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Exciton binding energy and nonhydrogenic Rydberg series in monolayer WS(2).
TLDR
Strong but unconventional electron-hole interactions are expected to be ubiquitous in atomically thin materials using a microscopic theory in which the nonlocal nature of the effective dielectric screening modifies the functional form of the Coulomb interaction.
Grains and grain boundaries in highly crystalline monolayer molybdenum disulphide.
Recent progress in large-area synthesis of monolayer molybdenum disulphide, a new two-dimensional direct-bandgap semiconductor, is paving the way for applications in atomically thin electronics.
Soft colloids make strong glasses
TLDR
It is shown that deformable colloidal particles, when studied through their concentration dependence at fixed temperature, do exhibit the same variation in fragility as that observed in the T dependence of molecular liquids at fixed volume.
Visualizing Individual Nitrogen Dopants in Monolayer Graphene
TLDR
Findings show that chemical doping is a promising route to achieving high-quality graphene films with a large carrier concentration.
Excitons in atomically thin transition-metal dichalcogenides
Excitons are studied experimentally and theoretically in atomically thin WS2 layers. We find a binding energy of 0.32eV as well as non-hydrogenic behavior of the exciton states due to the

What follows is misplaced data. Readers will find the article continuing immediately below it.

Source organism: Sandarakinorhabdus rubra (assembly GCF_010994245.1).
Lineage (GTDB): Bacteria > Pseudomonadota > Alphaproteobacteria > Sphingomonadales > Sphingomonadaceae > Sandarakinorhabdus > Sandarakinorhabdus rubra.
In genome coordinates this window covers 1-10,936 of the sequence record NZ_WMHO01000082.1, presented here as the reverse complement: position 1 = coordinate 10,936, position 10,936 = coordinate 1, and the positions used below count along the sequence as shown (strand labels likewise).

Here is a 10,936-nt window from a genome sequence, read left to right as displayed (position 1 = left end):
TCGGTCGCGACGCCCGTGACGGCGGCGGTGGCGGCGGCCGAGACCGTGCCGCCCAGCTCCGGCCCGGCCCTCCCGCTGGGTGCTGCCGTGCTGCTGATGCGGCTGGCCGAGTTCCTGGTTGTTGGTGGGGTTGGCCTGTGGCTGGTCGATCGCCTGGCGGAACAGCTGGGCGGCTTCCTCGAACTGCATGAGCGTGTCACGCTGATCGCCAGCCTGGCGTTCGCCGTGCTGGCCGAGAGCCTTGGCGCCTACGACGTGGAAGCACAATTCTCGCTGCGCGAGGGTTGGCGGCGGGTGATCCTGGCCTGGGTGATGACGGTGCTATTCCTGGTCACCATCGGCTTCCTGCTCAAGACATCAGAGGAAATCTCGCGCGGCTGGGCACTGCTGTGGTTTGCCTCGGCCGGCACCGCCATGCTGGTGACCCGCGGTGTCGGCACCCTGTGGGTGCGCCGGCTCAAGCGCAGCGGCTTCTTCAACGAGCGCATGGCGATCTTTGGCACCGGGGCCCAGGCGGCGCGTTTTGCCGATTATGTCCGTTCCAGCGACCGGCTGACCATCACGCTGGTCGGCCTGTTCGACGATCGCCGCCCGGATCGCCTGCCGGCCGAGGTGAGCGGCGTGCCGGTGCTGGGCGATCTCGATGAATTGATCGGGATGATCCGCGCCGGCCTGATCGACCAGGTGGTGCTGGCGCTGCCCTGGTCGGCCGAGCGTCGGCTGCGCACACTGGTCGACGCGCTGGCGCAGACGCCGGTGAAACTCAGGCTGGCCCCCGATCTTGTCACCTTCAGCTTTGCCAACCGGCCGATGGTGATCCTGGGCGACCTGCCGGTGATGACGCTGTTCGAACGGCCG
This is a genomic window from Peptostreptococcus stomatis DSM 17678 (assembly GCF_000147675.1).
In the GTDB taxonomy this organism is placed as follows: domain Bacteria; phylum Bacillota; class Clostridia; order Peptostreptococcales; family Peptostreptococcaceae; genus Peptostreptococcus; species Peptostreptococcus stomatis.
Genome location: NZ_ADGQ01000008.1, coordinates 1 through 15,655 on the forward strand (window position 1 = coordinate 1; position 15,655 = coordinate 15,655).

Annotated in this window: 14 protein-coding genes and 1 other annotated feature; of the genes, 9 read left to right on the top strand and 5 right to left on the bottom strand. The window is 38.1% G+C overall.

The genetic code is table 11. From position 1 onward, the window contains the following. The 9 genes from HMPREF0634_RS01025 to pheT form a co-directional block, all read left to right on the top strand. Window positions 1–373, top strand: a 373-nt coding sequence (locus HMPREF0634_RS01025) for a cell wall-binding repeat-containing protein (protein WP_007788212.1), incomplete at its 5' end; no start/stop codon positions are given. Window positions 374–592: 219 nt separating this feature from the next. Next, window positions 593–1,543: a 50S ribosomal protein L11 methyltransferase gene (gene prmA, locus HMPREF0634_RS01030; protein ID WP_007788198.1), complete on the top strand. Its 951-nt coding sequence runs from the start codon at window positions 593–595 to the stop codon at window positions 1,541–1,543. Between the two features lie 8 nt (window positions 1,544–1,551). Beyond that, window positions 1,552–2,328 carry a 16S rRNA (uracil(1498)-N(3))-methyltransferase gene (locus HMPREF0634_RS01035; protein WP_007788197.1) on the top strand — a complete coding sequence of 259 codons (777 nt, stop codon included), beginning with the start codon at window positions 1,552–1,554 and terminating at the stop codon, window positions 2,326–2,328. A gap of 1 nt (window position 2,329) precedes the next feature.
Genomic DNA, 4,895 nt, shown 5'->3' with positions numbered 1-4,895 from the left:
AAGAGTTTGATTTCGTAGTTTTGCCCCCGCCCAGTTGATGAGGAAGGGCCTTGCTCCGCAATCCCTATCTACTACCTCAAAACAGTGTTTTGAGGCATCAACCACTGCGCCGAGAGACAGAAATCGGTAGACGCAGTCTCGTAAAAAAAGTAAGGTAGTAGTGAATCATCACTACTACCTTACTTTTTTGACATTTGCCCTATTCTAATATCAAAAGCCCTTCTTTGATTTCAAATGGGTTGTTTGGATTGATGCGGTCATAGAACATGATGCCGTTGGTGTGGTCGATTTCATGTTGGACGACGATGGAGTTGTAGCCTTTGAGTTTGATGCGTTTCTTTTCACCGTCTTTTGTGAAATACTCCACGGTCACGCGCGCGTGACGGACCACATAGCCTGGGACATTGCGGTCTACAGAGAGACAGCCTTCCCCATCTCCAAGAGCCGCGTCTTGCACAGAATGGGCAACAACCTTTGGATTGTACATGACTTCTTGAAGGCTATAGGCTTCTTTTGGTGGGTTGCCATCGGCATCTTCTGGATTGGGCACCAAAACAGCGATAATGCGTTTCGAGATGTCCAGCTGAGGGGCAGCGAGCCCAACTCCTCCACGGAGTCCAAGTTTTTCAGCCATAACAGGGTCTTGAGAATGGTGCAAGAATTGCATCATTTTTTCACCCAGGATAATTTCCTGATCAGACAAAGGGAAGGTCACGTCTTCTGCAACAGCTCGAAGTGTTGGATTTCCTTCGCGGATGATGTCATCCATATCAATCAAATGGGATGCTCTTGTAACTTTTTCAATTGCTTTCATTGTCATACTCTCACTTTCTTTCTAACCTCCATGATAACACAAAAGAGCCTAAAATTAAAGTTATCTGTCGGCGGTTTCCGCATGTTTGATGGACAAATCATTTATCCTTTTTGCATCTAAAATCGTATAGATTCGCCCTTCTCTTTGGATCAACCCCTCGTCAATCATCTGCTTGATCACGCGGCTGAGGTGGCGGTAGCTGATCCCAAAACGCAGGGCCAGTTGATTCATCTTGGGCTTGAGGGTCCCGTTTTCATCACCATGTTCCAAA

Mode-coupling theory
In this set of lecture notes we review the mode-coupling theory of the glass transition from several perspectives. First, we derive mode-coupling equations for the description of density fluctuations
Drying-mediated self-assembly of nanoparticles
TLDR
A coarse-grained model of nanoparticle self-assembly that explicitly includes the dynamics of the evaporating solvent is presented, and the resulting guide for designing statistically patterned arrays of nanoparticles suggests the possibility of fabricating spontaneously organized nanoscale devices.
Theory of neutral and charged excitons in monolayer transition metal dichalcogenides
We present a microscopic theory of neutral excitons and charged excitons (trions) in monolayers of transition metal dichalcogenides, including molybdenum disulfide. Our theory is based on an
Strain-rate frequency superposition: a rheological probe of structural relaxation in soft materials.
TLDR
It is shown that SRFS can isolate the response due to structural relaxation, even when it occurs at frequencies too low to be accessible with standard techniques.
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